The fact that most Qakbot LNK activity came from disc images presents us with some detection opportunities for potential execution from a LNK file in a mounted image. Knowing what was previously established about LNK files, we can look for process creation events where the working directory is in a lettered drive other than “C” with an explorer.exe parent process.

From here, we can cover most of the LNK execution cases by looking for the process being cmd.exe with the “/c” switch on the command line, or for cases where the target was a script file, we can look for wscript.exe process names.

To cover the final case of DLL hijacking, we could also have a detection for Sysmon Image Loaded events where the image path is in a lettered drive other than “C” as well. Again, none of these activities indicate with certainty that LNK files were opened from mounted disc images or that DLL hijacking occurred, just that several signs that would be present in those cases aligned to indicate its possibility. All these events are atypical enough to warrant further investigation and potential tuning for expected activity.

It would also be effective to create detections for particularly small disc image files, but this would depend on the proper telemetry.


Most of the time, the malicious DLL for injecting Qakbot was delivered with the phishing payload, whether in a disc image or otherwise embedded in delivered files. But it wasn’t infrequent for it to be downloaded after the phishing payload was executed. In these cases, curl was mostly used to download the next stage payload. Curl was made native to Windows in 2018 but could potentially be used in a wider variety of ways than just the native binary.

Curl offers a Windows installer that will likely be more up-to-date than the native version. Many software installs will package a curl binary with them. PowerShell uses curl as an alias for Invoke-WebRequest. You may see it evoked via Windows Subsystem for Linux (WSL), and malware could even drop its own curl binary to ensure its availability.

There are many ways curl may be used in normal settings, but the effectiveness of detections based on it will heavily depend on your own environment. In some cases, it may be enough to look for users running curl, as this could be unusual enough in your environment to warrant concern. However, you may need to narrow it down to certain types of users if curl is frequently used by developers or IT-based users.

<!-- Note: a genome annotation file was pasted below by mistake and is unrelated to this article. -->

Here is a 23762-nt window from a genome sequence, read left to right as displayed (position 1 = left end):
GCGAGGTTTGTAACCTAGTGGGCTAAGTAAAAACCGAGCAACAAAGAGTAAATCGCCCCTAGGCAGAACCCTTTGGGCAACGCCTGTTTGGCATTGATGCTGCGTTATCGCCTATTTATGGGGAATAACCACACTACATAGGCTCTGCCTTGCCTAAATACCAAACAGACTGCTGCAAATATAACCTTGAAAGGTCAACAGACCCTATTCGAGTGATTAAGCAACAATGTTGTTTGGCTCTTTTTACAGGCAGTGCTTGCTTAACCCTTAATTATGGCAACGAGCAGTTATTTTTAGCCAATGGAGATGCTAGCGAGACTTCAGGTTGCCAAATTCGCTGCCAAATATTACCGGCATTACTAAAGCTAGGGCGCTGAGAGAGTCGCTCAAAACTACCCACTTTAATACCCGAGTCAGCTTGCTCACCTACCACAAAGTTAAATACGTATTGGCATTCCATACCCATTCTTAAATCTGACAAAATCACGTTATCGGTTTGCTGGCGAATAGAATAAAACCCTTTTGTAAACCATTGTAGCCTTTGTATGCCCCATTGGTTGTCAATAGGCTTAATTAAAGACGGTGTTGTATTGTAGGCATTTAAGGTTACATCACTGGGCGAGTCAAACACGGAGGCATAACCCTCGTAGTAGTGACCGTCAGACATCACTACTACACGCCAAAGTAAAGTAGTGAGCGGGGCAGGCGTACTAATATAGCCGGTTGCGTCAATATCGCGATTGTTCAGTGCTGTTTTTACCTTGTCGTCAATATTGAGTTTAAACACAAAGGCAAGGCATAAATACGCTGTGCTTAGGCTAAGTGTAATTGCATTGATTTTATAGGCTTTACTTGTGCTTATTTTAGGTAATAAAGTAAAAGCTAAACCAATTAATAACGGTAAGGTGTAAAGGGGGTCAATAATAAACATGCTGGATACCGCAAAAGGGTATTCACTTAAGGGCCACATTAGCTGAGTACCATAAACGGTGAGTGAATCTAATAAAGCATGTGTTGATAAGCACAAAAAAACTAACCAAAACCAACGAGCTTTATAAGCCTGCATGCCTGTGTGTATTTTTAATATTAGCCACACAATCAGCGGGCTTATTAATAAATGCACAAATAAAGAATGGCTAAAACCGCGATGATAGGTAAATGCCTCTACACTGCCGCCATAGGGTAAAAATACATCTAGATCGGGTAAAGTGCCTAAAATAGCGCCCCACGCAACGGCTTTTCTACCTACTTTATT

For our purposes of monitoring many different environments, we’ve found an effective detection in Qakbot’s cases to detect file creation events by the native curl binary, which we target with system32 or SYSWOW64 in the image path. This could be further refined by looking for file creations in suspicious directories if necessary for your purposes.

Less frequently observed behaviors

In at least 19 instances, scheduled tasks were used for privilege escalation using schtasks.exe. All those task creation events involved using the arguments “/Z” for deleting the task after it runs, “/RU “NT AUTHORITY\SYSTEM”” to run as the SYSTEM user, and “/SC ONCE” to specify that it should only run once.

Depending on your environment, these options may be suspicious enough to warrant detections. However, we also see many common, benign scheduled tasks using all these arguments, so we’ve been able to make stronger detections around the content of the task itself. For Qakbot distribution, this included tasks running powershell.exe, rundll32.exe, and regsvr32.exe.

A few times, they used other living-off-the-land binaries (LOLBins) such as mshta.exe and hh.exe for proxying execution of scripts. The resulting behavior is typically suspicious enough to warrant detection and can capture a variety of other threat actors’ activities. With Qakbot, they were seen as parent processes to curl, PowerShell, and rundll32.

MSI installers were used a handful of times, leading directly to rundll32 execution. They were either opened from ZIP or ISO files, or they were executed by wscript. Most of the MSI files were dropped in the user’s %temp% directory, which can be observed after the “/i” switch on the command line executions. These occurrences can be observed in Sysmon Process Creation events, but there are also MsiInstaller events that can potentially provide more structured data around these activities.


The botnet infrastructure supporting Qakbot has been dismantled, but with the actors behind it still free, we expect to see them reemerge. Attackers will never stop coming up with new techniques to evade defenses, but they frequently revisit and tune them.

Following the detection guidance we’ve outlined throughout the series will help give you an advantage for the next wave of their attacks. Since the recommendations are based on behaviors for the delivery of Qakbot, it will allow you to detect on their known techniques broadly, giving them fewer opportunities to sneak through defenses with old behaviors.